I tried using integration by parts but it just seems to get more complicated regardless of which function I set for f(x) or g(x). Here is the integral:
$\displaystyle \int_0^{\infty}x^2e^{-x(y+1)}dx$
Here is one way to tackle it.
$\displaystyle \int x^{2}e^{-x(y+1)}dx$
Since the e term is a product of a polynomial, x^2, we can try this:
$\displaystyle \frac{d}{dx}[ax^{2}+bx+c]e^{-x(y+1)}=x^{2}e^{-x(y+1)}$..............[1]
Use the product rule on the left side and get:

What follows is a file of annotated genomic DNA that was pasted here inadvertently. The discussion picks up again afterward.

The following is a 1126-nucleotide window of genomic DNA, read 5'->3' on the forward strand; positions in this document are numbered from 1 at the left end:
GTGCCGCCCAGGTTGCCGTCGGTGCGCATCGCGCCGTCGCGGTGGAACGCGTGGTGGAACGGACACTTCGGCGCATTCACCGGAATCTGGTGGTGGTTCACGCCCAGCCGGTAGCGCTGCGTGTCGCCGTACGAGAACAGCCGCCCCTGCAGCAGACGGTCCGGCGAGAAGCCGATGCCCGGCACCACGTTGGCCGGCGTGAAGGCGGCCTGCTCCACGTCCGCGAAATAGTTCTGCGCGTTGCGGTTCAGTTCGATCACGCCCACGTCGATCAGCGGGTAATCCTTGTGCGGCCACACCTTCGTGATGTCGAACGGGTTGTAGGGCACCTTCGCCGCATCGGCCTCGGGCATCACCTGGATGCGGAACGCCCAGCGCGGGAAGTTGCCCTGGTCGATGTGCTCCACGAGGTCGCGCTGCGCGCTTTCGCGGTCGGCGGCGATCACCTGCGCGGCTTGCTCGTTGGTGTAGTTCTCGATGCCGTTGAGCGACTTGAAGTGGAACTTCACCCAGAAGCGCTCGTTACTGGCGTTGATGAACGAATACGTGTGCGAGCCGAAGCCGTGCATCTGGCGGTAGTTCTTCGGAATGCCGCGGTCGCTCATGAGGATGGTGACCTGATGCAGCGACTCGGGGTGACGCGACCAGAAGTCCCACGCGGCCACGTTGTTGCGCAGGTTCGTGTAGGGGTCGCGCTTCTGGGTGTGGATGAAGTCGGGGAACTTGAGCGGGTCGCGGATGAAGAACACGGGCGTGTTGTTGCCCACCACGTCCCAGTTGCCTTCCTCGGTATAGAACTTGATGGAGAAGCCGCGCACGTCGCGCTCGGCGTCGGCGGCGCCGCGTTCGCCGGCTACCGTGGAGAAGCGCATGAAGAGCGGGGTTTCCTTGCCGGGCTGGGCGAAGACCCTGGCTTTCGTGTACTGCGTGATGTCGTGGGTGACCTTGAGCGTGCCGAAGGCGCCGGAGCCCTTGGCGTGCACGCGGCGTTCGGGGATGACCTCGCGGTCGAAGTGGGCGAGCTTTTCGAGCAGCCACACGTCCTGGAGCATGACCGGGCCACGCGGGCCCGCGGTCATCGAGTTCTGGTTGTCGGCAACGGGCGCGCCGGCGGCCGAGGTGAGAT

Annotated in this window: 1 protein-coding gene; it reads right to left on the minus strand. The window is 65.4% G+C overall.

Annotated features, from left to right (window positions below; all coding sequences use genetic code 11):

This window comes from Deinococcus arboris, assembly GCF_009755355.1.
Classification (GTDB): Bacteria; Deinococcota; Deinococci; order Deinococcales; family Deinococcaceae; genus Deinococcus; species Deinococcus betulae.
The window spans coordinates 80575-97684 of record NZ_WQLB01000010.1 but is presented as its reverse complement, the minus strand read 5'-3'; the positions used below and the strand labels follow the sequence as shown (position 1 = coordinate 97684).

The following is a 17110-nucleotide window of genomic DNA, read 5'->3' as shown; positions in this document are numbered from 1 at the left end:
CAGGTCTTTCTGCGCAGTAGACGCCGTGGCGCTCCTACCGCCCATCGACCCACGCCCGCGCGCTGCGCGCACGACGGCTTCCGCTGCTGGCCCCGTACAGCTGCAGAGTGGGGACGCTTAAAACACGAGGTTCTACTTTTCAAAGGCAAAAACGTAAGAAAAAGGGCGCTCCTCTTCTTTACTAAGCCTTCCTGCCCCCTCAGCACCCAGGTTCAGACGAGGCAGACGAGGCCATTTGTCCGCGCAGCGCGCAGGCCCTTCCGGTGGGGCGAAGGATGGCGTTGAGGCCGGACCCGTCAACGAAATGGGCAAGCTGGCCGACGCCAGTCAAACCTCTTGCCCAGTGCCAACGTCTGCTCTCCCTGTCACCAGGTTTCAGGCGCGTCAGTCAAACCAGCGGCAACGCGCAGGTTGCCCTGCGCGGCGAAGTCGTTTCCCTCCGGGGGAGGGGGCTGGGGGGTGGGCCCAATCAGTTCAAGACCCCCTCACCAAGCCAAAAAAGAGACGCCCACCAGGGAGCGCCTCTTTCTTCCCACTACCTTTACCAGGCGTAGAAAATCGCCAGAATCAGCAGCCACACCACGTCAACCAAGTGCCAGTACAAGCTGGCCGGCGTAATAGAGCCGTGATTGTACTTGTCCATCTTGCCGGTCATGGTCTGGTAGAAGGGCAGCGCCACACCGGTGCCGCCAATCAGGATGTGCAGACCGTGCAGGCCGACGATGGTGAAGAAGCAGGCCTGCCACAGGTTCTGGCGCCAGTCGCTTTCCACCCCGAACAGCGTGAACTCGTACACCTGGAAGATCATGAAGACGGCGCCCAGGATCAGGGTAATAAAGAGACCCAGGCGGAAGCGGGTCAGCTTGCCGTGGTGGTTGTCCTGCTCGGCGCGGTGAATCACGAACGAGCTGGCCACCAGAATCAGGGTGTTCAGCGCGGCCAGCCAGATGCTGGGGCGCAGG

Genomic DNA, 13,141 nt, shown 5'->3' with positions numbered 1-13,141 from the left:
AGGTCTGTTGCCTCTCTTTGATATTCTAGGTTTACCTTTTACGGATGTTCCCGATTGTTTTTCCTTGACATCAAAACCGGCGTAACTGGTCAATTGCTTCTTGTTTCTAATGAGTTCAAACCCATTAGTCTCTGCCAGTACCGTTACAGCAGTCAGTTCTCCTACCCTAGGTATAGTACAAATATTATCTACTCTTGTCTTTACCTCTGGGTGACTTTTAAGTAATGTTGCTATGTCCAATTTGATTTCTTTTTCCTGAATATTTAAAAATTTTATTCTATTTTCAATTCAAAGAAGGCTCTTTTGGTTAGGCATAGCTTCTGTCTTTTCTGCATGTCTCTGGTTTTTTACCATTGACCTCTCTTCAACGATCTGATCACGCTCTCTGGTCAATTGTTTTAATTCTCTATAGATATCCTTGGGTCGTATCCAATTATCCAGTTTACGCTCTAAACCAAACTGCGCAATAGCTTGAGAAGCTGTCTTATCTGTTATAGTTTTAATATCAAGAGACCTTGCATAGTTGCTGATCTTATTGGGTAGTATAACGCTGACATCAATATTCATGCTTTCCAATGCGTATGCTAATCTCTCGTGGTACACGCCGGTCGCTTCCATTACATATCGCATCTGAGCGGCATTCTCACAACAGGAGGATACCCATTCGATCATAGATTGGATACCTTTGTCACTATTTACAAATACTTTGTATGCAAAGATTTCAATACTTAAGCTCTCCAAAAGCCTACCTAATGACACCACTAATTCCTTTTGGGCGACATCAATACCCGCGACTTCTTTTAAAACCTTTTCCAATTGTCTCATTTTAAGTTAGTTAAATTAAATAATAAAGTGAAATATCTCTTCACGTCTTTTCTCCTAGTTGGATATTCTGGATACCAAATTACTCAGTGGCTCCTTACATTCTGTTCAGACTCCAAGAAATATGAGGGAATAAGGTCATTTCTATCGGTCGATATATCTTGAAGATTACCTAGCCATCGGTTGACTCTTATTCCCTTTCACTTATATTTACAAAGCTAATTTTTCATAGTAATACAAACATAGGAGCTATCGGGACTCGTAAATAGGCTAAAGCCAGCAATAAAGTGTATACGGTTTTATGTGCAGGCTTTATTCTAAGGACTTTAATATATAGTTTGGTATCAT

$\displaystyle (-ay-a)x^{2}+x(-by+2a-b)-cy+b-c=x^{2}e^{-x(y+1)}$
Equate coefficients:
$\displaystyle -ay-a=1$
$\displaystyle -by+2a-b=0$
$\displaystyle -cy+b-c=0$
Solving the system results in:
$\displaystyle a=\frac{-1}{y+1}, \;\ b=\frac{-2}{(y+1)^{2}}, \;\ c=\frac{-2}{(y+1)^{3}}$
Sub them back into [1]:
$\displaystyle \frac{d}{dx}\left[\frac{-x^{2}}{y+1}-\frac{2x}{(y+1)^{2}}-\frac{2}{(y+1)^{3}}\right]e^{-x(y+1)}=x^{2}e^{-x(y+1)}$
Integrate both sides and get:
$\displaystyle \left(\frac{-x^{2}}{y+1}-\frac{2x}{(y+1)^{2}}-\frac{2}{(y+1)^{3}}\right)e^{-x(y+1)}=\int x^{2}e^{-x(y+1)}dx$
There she is.